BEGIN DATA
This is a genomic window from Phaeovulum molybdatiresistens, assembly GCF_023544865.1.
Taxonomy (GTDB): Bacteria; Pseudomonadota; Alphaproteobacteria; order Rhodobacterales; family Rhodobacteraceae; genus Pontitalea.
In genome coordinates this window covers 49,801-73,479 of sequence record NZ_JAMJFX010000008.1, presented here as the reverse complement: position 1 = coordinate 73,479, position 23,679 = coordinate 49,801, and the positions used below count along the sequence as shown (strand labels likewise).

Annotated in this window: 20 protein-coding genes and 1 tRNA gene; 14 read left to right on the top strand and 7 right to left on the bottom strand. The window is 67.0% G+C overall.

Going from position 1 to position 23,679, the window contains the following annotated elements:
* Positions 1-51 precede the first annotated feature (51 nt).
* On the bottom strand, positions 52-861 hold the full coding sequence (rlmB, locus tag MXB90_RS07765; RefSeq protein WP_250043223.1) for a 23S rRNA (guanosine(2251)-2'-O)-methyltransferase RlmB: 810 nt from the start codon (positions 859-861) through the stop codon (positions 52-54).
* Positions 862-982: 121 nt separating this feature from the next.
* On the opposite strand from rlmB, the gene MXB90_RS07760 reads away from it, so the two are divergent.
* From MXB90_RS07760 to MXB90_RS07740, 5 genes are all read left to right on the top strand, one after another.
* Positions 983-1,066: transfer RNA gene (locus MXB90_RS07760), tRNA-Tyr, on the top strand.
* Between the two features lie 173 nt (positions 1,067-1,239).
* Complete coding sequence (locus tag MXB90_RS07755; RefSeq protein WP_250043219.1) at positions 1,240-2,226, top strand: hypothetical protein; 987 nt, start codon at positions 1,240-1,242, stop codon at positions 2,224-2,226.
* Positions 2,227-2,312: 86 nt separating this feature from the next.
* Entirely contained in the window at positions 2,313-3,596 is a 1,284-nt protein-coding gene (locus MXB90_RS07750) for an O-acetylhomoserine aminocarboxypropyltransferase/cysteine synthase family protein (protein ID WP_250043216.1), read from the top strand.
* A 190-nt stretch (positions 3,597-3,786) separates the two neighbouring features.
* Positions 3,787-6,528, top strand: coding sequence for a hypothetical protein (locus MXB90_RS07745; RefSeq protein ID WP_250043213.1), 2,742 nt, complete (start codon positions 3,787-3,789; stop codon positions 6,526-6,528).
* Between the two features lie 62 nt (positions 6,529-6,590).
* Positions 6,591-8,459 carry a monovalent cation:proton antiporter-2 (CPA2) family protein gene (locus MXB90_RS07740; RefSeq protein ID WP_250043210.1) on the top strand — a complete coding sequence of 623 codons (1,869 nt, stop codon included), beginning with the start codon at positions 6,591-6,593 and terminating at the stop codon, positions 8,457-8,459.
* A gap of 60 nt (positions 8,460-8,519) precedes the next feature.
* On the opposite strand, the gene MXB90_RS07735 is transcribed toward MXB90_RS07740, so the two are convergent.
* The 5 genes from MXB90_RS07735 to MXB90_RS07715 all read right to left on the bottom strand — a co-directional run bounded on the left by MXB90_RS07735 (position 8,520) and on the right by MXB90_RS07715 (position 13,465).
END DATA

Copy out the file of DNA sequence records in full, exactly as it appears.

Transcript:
This is a genomic window from Phaeovulum molybdatiresistens, assembly GCF_023544865.1.
Taxonomy (GTDB): Bacteria; Pseudomonadota; Alphaproteobacteria; order Rhodobacterales; family Rhodobacteraceae; genus Pontitalea.
In genome coordinates this window covers 49,801-73,479 of sequence record NZ_JAMJFX010000008.1, presented here as the reverse complement: position 1 = coordinate 73,479, position 23,679 = coordinate 49,801, and the positions used below count along the sequence as shown (strand labels likewise).

Annotated in this window: 20 protein-coding genes and 1 tRNA gene; 14 read left to right on the top strand and 7 right to left on the bottom strand. The window is 67.0% G+C overall.

Going from position 1 to position 23,679, the window contains the following annotated elements:
* Positions 1-51 precede the first annotated feature (51 nt).
* On the bottom strand, positions 52-861 hold the full coding sequence (rlmB, locus tag MXB90_RS07765; RefSeq protein WP_250043223.1) for a 23S rRNA (guanosine(2251)-2'-O)-methyltransferase RlmB: 810 nt from the start codon (positions 859-861) through the stop codon (positions 52-54).
* Positions 862-982: 121 nt separating this feature from the next.
* On the opposite strand from rlmB, the gene MXB90_RS07760 reads away from it, so the two are divergent.
* From MXB90_RS07760 to MXB90_RS07740, 5 genes are all read left to right on the top strand, one after another.
* Positions 983-1,066: transfer RNA gene (locus MXB90_RS07760), tRNA-Tyr, on the top strand.
* Between the two features lie 173 nt (positions 1,067-1,239).
* Complete coding sequence (locus tag MXB90_RS07755; RefSeq protein WP_250043219.1) at positions 1,240-2,226, top strand: hypothetical protein; 987 nt, start codon at positions 1,240-1,242, stop codon at positions 2,224-2,226.
* Positions 2,227-2,312: 86 nt separating this feature from the next.
* Entirely contained in the window at positions 2,313-3,596 is a 1,284-nt protein-coding gene (locus MXB90_RS07750) for an O-acetylhomoserine aminocarboxypropyltransferase/cysteine synthase family protein (protein ID WP_250043216.1), read from the top strand.
* A 190-nt stretch (positions 3,597-3,786) separates the two neighbouring features.
* Positions 3,787-6,528, top strand: coding sequence for a hypothetical protein (locus MXB90_RS07745; RefSeq protein ID WP_250043213.1), 2,742 nt, complete (start codon positions 3,787-3,789; stop codon positions 6,526-6,528).
* Between the two features lie 62 nt (positions 6,529-6,590).
* Positions 6,591-8,459 carry a monovalent cation:proton antiporter-2 (CPA2) family protein gene (locus MXB90_RS07740; RefSeq protein ID WP_250043210.1) on the top strand — a complete coding sequence of 623 codons (1,869 nt, stop codon included), beginning with the start codon at positions 6,591-6,593 and terminating at the stop codon, positions 8,457-8,459.
* A gap of 60 nt (positions 8,460-8,519) precedes the next feature.
* On the opposite strand, the gene MXB90_RS07735 is transcribed toward MXB90_RS07740, so the two are convergent.
* The 5 genes from MXB90_RS07735 to MXB90_RS07715 all read right to left on the bottom strand — a co-directional run bounded on the left by MXB90_RS07735 (position 8,520) and on the right by MXB90_RS07715 (position 13,465).